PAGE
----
Migration inhibitory factor-2 is 30% homologous to MIF, also activates CD74 (23, 24) and is responsible for residual CD74-dependent chemotactic activity in MIF−/− mice (17). MIF-2 binding to CD74/CD44 activates kinases, downstream proinflammatory pathways, and β-catenin (25). However, MIF-2 lacks the pseudo(E)LR motif present in MIF that mediates interaction with CXCR2 and CXCR4, and thus, it is a more selective CD74 agonist than MIF. Circulating MIF-2 levels correlate with severity of sepsis, a cause of acute kidney injury, and MIF or MIF-2 blockade reduced systemic inflammation, protecting mice from lethal endotoxemia.
Migration inhibitory factor or MIF-2 activation of CD74 regulates cell survival and proliferation of B cells (21) and epithelial cells, including gastric epithelial cells and type II alveolar epithelial cells (26, 27). MIF or MIF-2 binding to CD74 protects the heart and liver from injury, including from ischemia–reperfusion (28–30). In the heart, CD74 promotes phosphorylation of the AMPK catalytic alpha subunit in response to increased intracellular calcium and activation of Ca2+/calmodulin-activated kinase kinase-2 (CaMKK-2) (29). Interestingly, liver expression of CD74 protected mice from lethality induced by agonistic anti-Fas antibodies as CD74 interfered with immediate early steps in Fas signaling at the plasma membrane, and the anti-CD74 antibody milatuzumab sensitized BJAB cells to Fas-mediated apoptosis (31). Fas ligand and Fas have long been known to promote kidney injury (32). In fact, agonistic anti-Fas antibodies induced glomerular cell apoptosis in vivo (33). Thus, CD74 interference with Fas signaling should be explored in kidney cells. The MIF/CD74/AMPK pathway also protects hepatocytes in metabolic liver injury, such as non-alcoholic steatohepatitis (30). In this regard, liver fibrosis was increased in MIF−/− or CD74−/− mice suggesting an antifibrotic effect of MIF/CD74 (34). Enhanced fibrosis was thought to result from the release of MIF inhibition of PDGF-induced migration and proliferation of hepatic stellate cells. MIF/CD74 also protects the lungs. Both MIF−/− and CD74−/− mice developed spontaneous emphysema by 6 months of age (35). However, CD74 may also contribute to disease, as discussed below for glomerulonephritis and kidney cysts. In this regard, CD74 deficiency reduced atherosclerosis in low-density lipoprotein receptor-deficient LDLR−/− mice (36) and protected NOD mice from development of diabetes, probably by enhancing T regulatory cell number and impairing antigen presentation (37).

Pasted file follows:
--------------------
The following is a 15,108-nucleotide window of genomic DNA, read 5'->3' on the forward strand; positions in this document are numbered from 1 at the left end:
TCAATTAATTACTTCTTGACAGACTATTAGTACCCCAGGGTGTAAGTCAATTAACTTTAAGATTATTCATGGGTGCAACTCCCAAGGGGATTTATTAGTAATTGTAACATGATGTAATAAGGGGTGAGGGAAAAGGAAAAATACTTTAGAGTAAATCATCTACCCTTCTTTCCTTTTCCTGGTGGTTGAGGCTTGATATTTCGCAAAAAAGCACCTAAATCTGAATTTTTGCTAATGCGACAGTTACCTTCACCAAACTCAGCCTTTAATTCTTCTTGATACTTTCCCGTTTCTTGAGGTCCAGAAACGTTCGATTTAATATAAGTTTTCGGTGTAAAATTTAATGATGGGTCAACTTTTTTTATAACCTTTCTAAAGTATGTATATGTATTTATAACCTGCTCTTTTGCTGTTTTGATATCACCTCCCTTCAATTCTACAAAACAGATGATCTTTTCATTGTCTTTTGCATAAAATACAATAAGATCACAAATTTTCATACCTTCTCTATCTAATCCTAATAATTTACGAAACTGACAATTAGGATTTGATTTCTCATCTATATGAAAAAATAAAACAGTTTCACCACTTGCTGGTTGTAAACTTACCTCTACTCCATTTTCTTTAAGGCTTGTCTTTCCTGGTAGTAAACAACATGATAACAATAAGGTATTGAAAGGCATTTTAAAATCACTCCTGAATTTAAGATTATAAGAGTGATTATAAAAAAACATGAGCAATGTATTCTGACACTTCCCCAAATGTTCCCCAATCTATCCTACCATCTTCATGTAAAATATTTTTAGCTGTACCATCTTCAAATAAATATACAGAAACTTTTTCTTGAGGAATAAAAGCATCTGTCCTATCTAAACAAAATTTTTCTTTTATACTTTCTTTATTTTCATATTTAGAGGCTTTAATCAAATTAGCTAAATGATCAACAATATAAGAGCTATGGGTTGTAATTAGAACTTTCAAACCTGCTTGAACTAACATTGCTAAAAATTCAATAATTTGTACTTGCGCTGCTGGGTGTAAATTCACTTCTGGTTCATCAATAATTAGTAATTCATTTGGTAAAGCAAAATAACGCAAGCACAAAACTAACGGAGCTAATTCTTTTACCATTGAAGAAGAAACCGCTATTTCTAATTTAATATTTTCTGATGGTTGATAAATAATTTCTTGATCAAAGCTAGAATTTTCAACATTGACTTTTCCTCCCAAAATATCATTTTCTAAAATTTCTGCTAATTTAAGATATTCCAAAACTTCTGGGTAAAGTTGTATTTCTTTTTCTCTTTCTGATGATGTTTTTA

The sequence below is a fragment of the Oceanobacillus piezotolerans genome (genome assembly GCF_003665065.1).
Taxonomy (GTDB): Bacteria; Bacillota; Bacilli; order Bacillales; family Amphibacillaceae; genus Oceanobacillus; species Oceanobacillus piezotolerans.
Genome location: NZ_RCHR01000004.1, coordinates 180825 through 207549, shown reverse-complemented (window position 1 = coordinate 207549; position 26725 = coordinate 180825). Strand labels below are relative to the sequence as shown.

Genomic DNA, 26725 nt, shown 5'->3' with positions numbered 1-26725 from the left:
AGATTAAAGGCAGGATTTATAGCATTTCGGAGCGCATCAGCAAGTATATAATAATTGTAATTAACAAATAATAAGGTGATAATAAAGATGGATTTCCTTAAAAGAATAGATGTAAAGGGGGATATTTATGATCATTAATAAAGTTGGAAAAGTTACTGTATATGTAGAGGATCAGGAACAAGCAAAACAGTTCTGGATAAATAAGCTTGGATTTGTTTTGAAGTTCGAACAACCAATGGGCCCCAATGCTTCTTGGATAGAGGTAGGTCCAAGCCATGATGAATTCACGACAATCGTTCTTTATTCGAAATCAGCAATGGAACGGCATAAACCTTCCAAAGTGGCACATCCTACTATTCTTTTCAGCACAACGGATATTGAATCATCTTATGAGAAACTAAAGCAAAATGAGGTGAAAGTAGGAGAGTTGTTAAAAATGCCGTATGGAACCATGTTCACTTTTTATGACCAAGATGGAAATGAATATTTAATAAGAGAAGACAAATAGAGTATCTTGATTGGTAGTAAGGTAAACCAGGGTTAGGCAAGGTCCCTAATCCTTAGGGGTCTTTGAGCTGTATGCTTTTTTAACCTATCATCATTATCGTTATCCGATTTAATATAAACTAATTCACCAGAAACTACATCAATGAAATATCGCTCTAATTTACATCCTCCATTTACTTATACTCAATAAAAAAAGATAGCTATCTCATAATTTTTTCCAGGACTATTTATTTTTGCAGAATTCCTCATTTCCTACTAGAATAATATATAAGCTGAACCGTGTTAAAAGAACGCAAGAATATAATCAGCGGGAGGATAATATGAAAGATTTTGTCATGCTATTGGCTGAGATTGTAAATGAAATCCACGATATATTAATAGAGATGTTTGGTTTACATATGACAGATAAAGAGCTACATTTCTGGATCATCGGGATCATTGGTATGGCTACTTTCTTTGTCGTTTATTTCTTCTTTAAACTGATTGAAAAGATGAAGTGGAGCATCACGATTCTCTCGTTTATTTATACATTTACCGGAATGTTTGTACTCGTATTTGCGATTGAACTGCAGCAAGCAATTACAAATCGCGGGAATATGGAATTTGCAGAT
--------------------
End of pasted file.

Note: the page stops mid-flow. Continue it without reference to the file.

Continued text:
Among kidney cells, MIF induced proliferation in parietal epithelial cells but not in podocytes (4) (Figure 1). Absence of CD44 or the terminal differentiation state of podocytes may account for the differences. MIF, MIF-2, CD74, and CD44 promote clear cell renal cell carcinoma, cell proliferation, and HIF-activation (38, 39). While MIF and MIF-2 overlap in controlling cell survival and tumor formation, MIF-2 plays a dominant role in renal cancer tumor growth in vivo (40). MIF also confers resistance to senescence and cell death in mesenchymal stem cells through CD74-dependent AMPK-FOXO3a signaling and c-Met activation (41).
Figure 1. CD74 functions in renal cells. Glomerular parietal epithelial cells express CD44 when activated and it is thought that CD44 contributes to the proliferative response. CD44 is not expressed by podocytes and its role of CD74 signaling in tubular cells has not been characterized. Thus, in tubular cells, CD44 is not depicted as part of the CD74 signaling complex. Cells expressing CXCR2, CXCR4, and CXCR7 are also indicated, although these receptors are depicted away from MIF when in that specific cell type, there is no information on their involvement in MIF signaling. In tubular epithelium with genetic defects in PKD1, MIF promotes tubular cell proliferation and cystogenesis and a CD74 antibody blocked the MIF-induced phosphorylation of ERK but not inflammatory responses.
In renal tubular epithelial cells and podocytes, MIF binding to CD74 leads to persistent activation of p38 and ERK1/2 MAPK and expression of inflammatory mediators (e.g., TRAIL and MCP-1) (11, 42). MIF upregulation of inflammatory mediators was a late event, observed at 24 h (11). Thus, it was delayed as compared to responses elicited by the inflammatory cytokines TNF or TWEAK or metabolites, such as lyso-Gb3 (43, 44).
In summary, MIF-2 and MIF have an overlapping spectrum of activities mediated by CD74 activation and may cooperate, additively inducing chemokine secretion or survival in non-renal cells and proliferation in kidney cancer cells (45).
Regulation of CD74 Expression